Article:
STUDIES ON TISSUE CULTURE OF SALT MARSH HALOPHYTE, SUAEDA MARITIMA (LINNAEUS) FOR THE APPLICATION OF EFFLUENT TREATMENT IN COASTAL AQUACULTUREMahesh Kumar Kandaswamy, P. Devi and R. Moses Inbaraj
Salt marsh plants often form mono-specific patches and zones between mean sea level (MSL) and highest astronomical tide level (HAT). Suaeda maritima (Linnaeus) is a plant which tolerates high levels of sodium chloride in its environment and accumulates these ions in its shoots. Most species are confined to saline or alkaline soil habitats, such as coastal salt-flats and tidal wetlands. Many species have thick, succulent leaves, a characteristic seen in various plant genera that thrive in salty habitats (halophile plants). The halophyte S. maritima accumulates, without injury, concentrations of NaCl in its leaves. The halophyte serves as a very important Bio - filters for the effluents from aquaculture farm. Thus, the callus formed can sustain in varying salt concentration and the wetland can be formed near the aquaculture farm in order to manage the effluent from the farm. The salt marsh habitat also acts as a very good importer of nutrients to the aquaculture farm. The restoration of wetland by implanting plantlets of the study plant can support the management of effluents from the culture field. A study was carried out in order to bring out the micropropagation of the salt marsh plant, S. maritima. The tissue culture of the study plant was carried out with different concentration of growth hormones. 2, 4- Dichlorophenoxy Acetic Acid and Indole Acetic Acid were two different auxins that were used and Benzyl adenine is the cytokinin that was used to enhance the micropropagation of the study plant. The callus was observed when the 2,4-Dichlorophenoxy Acetic Acid and Benzyl adenine were used in the medium. Whereas, the medium with Indole Acetic Acid and Benzyl adenine was not effective in micropropagation. Moreover, 1.5mg/L concentration of 2, 4-Dichlorophenoxy Acetic Acid was found effective in bringing out the callus formation within 11 days of incubation. The culture was successful when 30% of sucrose was used as carbon source. The further development in hardening the callus can prove to restore the wetland there by pollution due to the effluents from the aquaculture can be monitored and it can support ecofriendly form of aquaculture.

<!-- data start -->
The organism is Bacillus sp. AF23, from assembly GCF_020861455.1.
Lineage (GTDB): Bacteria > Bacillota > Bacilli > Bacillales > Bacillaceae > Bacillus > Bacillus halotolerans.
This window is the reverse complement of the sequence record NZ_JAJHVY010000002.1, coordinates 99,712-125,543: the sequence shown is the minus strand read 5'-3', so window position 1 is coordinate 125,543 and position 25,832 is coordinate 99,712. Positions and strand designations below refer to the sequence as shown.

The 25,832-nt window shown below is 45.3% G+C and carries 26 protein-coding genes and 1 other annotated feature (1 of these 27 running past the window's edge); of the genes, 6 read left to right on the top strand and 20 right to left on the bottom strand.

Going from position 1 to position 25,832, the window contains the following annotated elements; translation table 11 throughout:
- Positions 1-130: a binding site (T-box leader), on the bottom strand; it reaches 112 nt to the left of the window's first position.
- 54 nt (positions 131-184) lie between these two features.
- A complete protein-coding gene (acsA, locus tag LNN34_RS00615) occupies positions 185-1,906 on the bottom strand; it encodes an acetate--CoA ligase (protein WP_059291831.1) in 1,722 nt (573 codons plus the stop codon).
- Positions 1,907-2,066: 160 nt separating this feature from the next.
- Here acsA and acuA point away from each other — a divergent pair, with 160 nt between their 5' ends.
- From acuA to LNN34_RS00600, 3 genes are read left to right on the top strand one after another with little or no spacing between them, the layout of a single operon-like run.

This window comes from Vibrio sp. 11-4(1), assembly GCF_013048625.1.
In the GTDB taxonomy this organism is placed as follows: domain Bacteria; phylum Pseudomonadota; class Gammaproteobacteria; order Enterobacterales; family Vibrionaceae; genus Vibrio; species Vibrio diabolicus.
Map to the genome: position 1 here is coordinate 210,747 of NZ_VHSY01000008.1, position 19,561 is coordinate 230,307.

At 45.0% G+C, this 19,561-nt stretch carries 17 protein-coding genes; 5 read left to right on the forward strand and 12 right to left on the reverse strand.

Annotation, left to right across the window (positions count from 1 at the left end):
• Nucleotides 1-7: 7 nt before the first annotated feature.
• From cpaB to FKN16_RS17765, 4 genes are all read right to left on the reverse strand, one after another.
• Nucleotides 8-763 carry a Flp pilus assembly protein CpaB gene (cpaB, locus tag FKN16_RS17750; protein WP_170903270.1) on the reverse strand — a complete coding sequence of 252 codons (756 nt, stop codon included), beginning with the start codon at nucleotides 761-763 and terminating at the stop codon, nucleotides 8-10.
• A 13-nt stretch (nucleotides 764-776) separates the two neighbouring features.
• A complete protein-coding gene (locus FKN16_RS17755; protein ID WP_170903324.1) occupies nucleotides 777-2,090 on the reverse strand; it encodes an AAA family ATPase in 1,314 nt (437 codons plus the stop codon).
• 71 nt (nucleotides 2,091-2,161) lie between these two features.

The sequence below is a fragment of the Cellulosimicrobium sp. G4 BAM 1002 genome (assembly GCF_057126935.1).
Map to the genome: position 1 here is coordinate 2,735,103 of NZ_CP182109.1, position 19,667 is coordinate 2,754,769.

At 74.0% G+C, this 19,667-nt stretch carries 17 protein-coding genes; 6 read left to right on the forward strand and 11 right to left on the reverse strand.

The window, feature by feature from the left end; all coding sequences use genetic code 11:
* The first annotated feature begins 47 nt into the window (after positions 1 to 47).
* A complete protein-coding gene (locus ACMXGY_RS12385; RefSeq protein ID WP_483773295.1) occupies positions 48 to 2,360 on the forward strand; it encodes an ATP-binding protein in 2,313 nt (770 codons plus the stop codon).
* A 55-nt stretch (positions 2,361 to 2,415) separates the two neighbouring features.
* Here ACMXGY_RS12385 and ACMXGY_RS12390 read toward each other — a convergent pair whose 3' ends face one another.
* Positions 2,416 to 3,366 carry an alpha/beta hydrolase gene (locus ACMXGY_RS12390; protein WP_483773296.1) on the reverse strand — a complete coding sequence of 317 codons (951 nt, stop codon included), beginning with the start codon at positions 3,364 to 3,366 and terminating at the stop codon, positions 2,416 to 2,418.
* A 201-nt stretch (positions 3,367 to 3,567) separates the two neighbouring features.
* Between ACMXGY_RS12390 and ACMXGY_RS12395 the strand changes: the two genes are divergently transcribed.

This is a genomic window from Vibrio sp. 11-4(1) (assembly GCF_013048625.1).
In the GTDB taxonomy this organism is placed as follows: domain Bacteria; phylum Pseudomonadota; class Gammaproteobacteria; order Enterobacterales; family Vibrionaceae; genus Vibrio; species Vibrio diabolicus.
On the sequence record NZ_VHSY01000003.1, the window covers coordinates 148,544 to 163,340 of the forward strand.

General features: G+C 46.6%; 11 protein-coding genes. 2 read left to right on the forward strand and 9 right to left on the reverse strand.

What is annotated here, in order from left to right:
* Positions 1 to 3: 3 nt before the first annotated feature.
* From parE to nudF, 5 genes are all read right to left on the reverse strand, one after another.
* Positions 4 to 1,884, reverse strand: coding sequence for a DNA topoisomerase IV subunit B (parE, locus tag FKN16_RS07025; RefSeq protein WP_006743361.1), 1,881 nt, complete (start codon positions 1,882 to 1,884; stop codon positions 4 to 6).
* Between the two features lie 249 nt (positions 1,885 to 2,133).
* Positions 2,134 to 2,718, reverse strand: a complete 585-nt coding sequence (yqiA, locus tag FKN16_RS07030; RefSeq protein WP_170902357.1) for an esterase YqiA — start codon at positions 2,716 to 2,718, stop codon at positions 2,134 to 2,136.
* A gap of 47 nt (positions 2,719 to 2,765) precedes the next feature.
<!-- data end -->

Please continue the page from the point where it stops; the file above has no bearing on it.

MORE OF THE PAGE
Enter your contact information below to receive full paper.